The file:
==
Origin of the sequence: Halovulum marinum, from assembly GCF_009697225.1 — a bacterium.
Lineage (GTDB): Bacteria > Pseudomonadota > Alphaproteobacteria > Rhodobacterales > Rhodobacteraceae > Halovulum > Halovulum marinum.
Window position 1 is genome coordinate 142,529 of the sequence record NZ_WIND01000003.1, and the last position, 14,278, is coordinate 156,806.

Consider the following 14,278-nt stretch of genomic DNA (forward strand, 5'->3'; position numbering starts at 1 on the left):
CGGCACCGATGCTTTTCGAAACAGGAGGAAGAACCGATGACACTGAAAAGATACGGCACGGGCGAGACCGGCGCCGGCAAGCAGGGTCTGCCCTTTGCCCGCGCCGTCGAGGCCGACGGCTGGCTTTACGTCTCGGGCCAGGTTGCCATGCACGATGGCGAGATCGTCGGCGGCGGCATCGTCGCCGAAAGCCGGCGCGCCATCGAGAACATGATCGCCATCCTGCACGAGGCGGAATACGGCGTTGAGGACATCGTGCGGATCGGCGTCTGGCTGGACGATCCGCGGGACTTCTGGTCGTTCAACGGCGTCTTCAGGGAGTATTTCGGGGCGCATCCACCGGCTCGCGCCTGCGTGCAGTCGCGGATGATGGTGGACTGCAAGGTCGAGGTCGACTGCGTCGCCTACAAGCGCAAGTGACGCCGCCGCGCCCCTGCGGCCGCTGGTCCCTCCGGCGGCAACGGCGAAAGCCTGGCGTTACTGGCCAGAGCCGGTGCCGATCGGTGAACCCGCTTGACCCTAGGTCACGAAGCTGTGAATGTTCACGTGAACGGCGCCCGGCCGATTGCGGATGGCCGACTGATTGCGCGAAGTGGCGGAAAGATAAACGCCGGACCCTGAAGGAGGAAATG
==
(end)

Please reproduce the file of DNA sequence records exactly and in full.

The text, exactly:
Origin of the sequence: Halovulum marinum, from assembly GCF_009697225.1 — a bacterium.
Lineage (GTDB): Bacteria > Pseudomonadota > Alphaproteobacteria > Rhodobacterales > Rhodobacteraceae > Halovulum > Halovulum marinum.
Window position 1 is genome coordinate 142,529 of the sequence record NZ_WIND01000003.1, and the last position, 14,278, is coordinate 156,806.

Consider the following 14,278-nt stretch of genomic DNA (forward strand, 5'->3'; position numbering starts at 1 on the left):
CGGCACCGATGCTTTTCGAAACAGGAGGAAGAACCGATGACACTGAAAAGATACGGCACGGGCGAGACCGGCGCCGGCAAGCAGGGTCTGCCCTTTGCCCGCGCCGTCGAGGCCGACGGCTGGCTTTACGTCTCGGGCCAGGTTGCCATGCACGATGGCGAGATCGTCGGCGGCGGCATCGTCGCCGAAAGCCGGCGCGCCATCGAGAACATGATCGCCATCCTGCACGAGGCGGAATACGGCGTTGAGGACATCGTGCGGATCGGCGTCTGGCTGGACGATCCGCGGGACTTCTGGTCGTTCAACGGCGTCTTCAGGGAGTATTTCGGGGCGCATCCACCGGCTCGCGCCTGCGTGCAGTCGCGGATGATGGTGGACTGCAAGGTCGAGGTCGACTGCGTCGCCTACAAGCGCAAGTGACGCCGCCGCGCCCCTGCGGCCGCTGGTCCCTCCGGCGGCAACGGCGAAAGCCTGGCGTTACTGGCCAGAGCCGGTGCCGATCGGTGAACCCGCTTGACCCTAGGTCACGAAGCTGTGAATGTTCACGTGAACGGCGCCCGGCCGATTGCGGATGGCCGACTGATTGCGCGAAGTGGCGGAAAGATAAACGCCGGACCCTGAAGGAGGAAATG